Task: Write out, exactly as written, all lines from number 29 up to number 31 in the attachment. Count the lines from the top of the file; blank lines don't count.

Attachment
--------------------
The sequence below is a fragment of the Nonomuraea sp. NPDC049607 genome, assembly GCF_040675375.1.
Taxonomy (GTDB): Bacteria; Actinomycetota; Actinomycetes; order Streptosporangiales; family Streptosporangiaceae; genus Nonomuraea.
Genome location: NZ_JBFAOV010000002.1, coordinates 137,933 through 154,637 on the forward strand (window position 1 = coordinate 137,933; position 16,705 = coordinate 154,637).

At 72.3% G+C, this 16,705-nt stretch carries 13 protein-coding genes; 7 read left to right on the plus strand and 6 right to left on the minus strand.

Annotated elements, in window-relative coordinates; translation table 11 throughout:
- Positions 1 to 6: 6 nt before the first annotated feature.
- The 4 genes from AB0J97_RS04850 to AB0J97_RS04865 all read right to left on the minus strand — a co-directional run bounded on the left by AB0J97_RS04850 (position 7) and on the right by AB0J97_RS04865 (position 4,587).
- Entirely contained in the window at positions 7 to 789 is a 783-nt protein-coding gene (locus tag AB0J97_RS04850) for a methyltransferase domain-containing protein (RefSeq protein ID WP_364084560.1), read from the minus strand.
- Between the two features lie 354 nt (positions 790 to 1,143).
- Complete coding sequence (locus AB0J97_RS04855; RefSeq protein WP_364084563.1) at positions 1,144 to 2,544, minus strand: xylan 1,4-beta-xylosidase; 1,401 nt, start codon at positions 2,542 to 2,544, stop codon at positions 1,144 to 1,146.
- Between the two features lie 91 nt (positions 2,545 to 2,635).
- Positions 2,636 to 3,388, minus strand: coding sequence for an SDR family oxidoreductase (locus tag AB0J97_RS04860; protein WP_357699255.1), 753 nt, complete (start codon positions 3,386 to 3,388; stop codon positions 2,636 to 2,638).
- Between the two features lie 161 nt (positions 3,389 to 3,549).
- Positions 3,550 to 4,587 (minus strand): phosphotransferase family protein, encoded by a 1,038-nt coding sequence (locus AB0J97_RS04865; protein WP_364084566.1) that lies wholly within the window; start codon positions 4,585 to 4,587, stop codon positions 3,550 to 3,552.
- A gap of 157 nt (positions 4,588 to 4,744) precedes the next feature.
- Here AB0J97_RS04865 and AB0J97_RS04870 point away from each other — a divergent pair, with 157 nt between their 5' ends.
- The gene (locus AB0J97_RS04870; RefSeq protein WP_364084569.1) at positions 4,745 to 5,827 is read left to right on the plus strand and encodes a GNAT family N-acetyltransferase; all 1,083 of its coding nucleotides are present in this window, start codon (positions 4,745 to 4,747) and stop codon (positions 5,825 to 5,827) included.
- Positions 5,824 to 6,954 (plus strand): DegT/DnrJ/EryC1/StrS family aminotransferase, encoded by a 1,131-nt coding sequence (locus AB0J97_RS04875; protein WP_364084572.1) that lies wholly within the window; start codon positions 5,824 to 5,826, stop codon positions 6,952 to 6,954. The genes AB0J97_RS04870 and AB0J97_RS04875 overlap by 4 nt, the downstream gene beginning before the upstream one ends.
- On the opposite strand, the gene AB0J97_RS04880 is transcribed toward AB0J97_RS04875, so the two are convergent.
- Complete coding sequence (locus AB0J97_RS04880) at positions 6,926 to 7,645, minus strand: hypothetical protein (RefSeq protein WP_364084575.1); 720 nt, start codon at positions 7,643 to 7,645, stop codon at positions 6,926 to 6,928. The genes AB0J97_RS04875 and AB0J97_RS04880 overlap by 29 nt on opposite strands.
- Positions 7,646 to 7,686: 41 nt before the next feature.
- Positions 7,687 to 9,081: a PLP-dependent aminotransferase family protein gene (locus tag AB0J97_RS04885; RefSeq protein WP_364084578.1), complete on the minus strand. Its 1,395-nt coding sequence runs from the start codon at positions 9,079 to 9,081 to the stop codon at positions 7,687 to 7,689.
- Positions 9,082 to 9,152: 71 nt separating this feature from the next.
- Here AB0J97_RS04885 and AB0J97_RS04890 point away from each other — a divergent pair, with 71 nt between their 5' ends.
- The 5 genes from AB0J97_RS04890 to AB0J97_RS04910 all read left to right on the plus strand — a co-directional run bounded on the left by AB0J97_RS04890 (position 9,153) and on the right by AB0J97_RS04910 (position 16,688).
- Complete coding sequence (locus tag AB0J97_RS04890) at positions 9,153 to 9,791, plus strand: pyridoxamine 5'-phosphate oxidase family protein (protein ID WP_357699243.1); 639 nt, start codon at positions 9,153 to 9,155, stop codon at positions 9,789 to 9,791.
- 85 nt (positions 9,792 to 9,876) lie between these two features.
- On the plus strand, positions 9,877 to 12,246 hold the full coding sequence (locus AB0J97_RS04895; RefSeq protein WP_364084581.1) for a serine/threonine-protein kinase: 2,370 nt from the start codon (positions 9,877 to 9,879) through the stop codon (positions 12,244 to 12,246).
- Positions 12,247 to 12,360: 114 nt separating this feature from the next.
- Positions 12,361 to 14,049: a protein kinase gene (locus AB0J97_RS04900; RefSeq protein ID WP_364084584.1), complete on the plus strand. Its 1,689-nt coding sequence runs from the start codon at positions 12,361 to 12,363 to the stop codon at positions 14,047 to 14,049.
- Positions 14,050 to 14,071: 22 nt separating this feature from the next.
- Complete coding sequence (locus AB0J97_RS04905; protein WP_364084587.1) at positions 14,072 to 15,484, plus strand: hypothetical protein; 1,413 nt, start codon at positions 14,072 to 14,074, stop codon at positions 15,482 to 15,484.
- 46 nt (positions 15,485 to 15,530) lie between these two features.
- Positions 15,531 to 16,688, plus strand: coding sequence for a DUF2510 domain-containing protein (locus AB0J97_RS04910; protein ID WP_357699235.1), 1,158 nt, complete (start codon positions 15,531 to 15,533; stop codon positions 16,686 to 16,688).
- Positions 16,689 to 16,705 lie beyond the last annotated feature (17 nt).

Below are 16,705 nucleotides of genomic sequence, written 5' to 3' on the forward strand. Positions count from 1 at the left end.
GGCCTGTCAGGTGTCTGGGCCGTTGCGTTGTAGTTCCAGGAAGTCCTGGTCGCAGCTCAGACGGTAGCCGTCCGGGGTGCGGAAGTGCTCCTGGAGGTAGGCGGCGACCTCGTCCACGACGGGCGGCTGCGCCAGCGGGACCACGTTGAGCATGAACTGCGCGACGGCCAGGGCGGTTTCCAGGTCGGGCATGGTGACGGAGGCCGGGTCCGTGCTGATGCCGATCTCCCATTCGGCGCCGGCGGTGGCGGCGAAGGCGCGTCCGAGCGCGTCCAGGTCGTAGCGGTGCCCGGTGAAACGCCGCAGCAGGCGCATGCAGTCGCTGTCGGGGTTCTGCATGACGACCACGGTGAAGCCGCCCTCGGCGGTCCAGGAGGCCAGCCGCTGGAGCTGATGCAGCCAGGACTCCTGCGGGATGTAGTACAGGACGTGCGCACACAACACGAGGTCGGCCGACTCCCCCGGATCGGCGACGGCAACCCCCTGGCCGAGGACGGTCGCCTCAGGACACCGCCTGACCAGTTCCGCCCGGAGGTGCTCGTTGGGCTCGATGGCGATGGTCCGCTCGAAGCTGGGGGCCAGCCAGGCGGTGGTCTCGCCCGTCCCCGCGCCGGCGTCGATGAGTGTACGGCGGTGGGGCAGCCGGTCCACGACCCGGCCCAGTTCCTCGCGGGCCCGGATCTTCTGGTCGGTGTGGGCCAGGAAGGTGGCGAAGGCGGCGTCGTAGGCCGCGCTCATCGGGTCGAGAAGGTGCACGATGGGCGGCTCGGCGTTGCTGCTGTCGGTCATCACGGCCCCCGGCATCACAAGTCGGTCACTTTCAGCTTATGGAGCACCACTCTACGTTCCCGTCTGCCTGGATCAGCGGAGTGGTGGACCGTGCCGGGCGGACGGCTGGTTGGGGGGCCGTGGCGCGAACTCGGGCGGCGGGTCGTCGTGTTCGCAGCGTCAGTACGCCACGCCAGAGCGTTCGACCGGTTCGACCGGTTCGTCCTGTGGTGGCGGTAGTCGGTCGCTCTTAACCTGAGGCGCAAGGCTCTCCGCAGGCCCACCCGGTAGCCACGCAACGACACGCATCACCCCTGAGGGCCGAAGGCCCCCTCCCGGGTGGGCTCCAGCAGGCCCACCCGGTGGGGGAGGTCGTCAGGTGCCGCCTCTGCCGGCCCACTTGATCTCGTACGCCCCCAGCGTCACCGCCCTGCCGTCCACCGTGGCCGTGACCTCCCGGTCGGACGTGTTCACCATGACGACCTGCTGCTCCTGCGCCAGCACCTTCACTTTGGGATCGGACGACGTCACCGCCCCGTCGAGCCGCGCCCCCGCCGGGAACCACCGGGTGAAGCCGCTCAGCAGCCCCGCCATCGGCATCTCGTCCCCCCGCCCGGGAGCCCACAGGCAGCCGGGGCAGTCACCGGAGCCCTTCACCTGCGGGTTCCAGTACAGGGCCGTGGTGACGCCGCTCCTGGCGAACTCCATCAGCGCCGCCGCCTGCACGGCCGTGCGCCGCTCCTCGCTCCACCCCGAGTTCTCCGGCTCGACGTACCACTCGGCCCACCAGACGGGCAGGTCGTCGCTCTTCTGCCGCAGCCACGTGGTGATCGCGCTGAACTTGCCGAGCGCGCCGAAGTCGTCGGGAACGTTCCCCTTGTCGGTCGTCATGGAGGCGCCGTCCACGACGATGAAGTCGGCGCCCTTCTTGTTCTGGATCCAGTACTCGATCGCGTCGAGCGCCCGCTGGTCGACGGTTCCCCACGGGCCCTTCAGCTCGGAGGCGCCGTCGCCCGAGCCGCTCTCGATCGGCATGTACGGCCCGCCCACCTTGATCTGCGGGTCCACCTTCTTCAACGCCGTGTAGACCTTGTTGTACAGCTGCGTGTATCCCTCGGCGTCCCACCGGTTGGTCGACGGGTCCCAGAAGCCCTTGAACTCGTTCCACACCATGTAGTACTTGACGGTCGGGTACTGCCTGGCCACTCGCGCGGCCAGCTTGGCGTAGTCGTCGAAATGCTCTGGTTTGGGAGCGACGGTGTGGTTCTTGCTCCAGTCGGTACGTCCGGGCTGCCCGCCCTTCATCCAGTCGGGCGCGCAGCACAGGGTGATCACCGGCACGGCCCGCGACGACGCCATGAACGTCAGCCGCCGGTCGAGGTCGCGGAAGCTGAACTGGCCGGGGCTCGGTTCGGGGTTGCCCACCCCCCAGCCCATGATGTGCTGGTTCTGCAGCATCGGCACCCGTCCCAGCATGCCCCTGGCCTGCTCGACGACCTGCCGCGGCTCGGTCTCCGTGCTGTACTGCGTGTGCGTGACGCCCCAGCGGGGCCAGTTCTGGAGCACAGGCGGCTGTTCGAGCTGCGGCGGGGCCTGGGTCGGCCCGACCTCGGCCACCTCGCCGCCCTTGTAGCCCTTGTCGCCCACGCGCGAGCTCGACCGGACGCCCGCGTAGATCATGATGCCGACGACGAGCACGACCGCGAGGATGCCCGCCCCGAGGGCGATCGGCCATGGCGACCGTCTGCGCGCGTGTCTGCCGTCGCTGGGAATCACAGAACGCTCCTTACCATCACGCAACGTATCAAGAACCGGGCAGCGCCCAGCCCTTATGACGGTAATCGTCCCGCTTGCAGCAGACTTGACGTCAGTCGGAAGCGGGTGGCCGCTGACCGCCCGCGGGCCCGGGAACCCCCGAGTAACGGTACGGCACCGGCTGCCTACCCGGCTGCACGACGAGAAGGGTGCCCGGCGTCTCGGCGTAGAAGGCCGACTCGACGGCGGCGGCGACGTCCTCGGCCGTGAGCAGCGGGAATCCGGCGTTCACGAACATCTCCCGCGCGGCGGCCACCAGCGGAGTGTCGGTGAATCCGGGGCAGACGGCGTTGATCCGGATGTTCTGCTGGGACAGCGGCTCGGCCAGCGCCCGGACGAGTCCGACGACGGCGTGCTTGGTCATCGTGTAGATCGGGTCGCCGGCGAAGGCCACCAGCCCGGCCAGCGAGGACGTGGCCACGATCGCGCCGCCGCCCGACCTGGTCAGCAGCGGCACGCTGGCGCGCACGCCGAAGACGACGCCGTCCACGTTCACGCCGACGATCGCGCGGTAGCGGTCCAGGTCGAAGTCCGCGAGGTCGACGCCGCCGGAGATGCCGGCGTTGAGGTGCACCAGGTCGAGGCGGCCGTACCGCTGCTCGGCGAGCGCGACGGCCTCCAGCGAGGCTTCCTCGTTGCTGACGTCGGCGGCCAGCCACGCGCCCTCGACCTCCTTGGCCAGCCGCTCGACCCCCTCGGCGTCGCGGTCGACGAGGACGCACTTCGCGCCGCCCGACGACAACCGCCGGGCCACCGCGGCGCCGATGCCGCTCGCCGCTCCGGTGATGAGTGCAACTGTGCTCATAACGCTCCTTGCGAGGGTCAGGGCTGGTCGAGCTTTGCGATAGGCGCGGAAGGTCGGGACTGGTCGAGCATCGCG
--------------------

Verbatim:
- Positions 12,247 to 12,360: 114 nt separating this feature from the next.
- Positions 12,361 to 14,049: a protein kinase gene (locus AB0J97_RS04900; RefSeq protein ID WP_364084584.1), complete on the plus strand. Its 1,689-nt coding sequence runs from the start codon at positions 12,361 to 12,363 to the stop codon at positions 14,047 to 14,049.
- Positions 14,050 to 14,071: 22 nt separating this feature from the next.